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Thus wily Winchester with his crafty fetches partly vpon this occasion aforesaid, and partly also by other pestilent persuasions crepyng into the kynges eares, ceased not to seeke all meanes how to worke his feate & to ouerthrow Religion, MarginaliaThe king brought out of credit with the doctrine of the Germayne Princes.first brynging him in hatred with the Germane Princes, thē puttyng him in feare, of þe Emperour, of þe French kyng, of þe Pope, of þe king of Scottes, & other foreine powers to rise agaynst him, MarginaliaThe wicked counsell of St. Gardiner, & other about the kyng.but especially of Ciuill tumultes and cōmotions here within this realme (which aboue all thinges hee moste dreaded) by reasō of innouatiō of religiō & dissoluing of Abbeys, and for abolishing of rites, & other customes of the Church, sticking so fast in þe mindes of þe people, þt it was to be feared, lest their hartes were or woulde bee shortly styrred vp agaynst him, vnlesse some spedye remedy were to þe contrary prouided: declaryng moreouer, what a daungerous matter in a common wealth it is to attempt new alterations of any thyng, but especially of Religion. Which beyng so, he exhorted þe king, for his own safegard and publicke quiet and tranquilitie of his Realme, to see betime howe and by what policie these so manifold mischiefes might be preuented. Agaynst whiche no other way nor shifte coulde better be deuised, then if he would shew him selfe sharpe and seuere agaynst these new Sectaries, Anabaptistes, and Sacramentaries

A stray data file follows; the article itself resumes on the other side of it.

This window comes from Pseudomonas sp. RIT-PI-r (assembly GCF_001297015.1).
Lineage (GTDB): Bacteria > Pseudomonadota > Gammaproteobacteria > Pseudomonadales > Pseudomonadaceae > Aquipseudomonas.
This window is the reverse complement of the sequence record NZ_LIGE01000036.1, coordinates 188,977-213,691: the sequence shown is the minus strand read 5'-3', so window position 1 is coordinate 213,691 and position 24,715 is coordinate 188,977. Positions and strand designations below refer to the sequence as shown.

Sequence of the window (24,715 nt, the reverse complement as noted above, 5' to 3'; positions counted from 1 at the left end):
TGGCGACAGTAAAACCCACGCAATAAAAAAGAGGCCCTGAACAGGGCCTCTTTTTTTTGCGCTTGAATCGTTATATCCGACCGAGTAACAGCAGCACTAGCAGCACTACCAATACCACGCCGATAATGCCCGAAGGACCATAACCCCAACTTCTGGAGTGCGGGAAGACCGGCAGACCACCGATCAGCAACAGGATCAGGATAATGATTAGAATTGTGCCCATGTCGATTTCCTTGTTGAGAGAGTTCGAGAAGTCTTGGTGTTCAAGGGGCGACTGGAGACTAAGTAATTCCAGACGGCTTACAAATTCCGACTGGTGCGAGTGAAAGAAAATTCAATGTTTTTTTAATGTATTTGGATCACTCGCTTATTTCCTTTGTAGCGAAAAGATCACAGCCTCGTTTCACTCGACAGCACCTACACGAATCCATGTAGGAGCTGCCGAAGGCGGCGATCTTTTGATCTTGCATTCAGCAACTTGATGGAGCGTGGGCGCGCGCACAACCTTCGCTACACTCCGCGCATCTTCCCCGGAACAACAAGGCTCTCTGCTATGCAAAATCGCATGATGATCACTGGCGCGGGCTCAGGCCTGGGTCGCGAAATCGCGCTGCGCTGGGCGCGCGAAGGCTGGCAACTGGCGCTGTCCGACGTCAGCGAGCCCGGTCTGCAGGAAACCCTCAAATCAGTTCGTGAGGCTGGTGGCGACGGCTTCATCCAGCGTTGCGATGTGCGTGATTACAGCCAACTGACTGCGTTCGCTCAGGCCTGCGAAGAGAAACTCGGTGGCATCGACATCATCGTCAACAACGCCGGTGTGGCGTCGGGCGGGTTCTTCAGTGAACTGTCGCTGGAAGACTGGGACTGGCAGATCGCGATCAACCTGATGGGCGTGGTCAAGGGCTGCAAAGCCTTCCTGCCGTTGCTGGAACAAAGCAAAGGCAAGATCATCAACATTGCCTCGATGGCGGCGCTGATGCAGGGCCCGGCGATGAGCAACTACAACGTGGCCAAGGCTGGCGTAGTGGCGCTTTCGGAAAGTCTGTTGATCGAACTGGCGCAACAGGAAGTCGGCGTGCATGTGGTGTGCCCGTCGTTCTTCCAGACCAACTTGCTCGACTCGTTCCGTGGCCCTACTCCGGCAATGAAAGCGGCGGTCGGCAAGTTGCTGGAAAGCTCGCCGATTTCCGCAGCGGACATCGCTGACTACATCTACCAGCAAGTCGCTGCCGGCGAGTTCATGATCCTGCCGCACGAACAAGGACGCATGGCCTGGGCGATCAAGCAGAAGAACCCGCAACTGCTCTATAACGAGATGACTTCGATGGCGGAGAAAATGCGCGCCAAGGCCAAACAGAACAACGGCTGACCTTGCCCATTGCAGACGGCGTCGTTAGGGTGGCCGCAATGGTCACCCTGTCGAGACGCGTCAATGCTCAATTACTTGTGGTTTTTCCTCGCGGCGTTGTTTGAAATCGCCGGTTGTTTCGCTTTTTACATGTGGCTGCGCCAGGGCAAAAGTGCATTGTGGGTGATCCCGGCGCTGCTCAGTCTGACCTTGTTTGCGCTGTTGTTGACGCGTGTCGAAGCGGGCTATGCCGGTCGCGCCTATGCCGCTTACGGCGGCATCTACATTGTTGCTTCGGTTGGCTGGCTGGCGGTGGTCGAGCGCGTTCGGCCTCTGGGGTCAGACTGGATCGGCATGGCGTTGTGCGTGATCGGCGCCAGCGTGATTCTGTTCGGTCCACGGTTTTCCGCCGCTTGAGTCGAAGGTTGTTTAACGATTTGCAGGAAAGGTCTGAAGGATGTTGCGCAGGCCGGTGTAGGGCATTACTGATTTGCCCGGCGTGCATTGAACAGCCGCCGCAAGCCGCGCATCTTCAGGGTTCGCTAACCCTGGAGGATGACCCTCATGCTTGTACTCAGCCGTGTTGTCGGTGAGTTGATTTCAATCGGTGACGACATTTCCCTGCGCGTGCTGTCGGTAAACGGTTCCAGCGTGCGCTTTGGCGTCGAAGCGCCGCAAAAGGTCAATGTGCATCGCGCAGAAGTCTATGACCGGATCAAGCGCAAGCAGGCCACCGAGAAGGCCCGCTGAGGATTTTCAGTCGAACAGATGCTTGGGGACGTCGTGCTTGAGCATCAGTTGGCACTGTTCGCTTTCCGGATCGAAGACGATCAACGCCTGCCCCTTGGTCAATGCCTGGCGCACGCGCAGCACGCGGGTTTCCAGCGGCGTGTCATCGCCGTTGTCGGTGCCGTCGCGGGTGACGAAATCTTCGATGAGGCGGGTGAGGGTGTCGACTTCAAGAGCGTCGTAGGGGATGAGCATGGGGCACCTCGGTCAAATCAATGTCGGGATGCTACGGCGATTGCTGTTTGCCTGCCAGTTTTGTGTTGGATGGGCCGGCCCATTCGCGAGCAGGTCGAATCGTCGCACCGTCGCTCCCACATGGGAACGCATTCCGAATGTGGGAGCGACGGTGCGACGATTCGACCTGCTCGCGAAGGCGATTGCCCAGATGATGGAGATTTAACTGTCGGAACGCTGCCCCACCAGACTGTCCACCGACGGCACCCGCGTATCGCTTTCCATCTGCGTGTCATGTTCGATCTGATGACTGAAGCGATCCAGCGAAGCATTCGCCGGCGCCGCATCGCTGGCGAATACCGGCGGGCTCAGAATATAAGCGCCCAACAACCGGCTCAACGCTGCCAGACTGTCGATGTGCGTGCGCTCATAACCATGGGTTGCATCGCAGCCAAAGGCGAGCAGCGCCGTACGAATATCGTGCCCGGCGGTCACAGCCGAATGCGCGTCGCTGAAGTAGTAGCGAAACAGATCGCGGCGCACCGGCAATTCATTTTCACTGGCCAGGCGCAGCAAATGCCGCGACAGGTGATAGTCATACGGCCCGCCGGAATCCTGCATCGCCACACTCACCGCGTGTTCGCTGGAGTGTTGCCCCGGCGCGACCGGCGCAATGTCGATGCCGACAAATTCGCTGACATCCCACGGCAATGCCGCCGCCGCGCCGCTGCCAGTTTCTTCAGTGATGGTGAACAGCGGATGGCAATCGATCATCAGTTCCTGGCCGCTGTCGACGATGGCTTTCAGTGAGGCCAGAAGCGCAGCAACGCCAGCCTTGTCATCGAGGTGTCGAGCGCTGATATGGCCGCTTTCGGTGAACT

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The pairing of Anabaptists and 'sacramentaries' (ie. those who denied the Real Presence of Christ in the Eucharist, a group which included Reformed Protestants and most Lollards, but not Lutherans) is a typical Henrician touch: Henry VIII repeatedly bracketed these two groups together as those who profaned the two holiest Christian sacraments. The Act of Six Articles was indeed aimed principally at sacramentaries, who were then a minority amongst English evangelicals. See Ryrie, The Gospel and Henry VIII, pp. 34-6, 38-9, 138-43.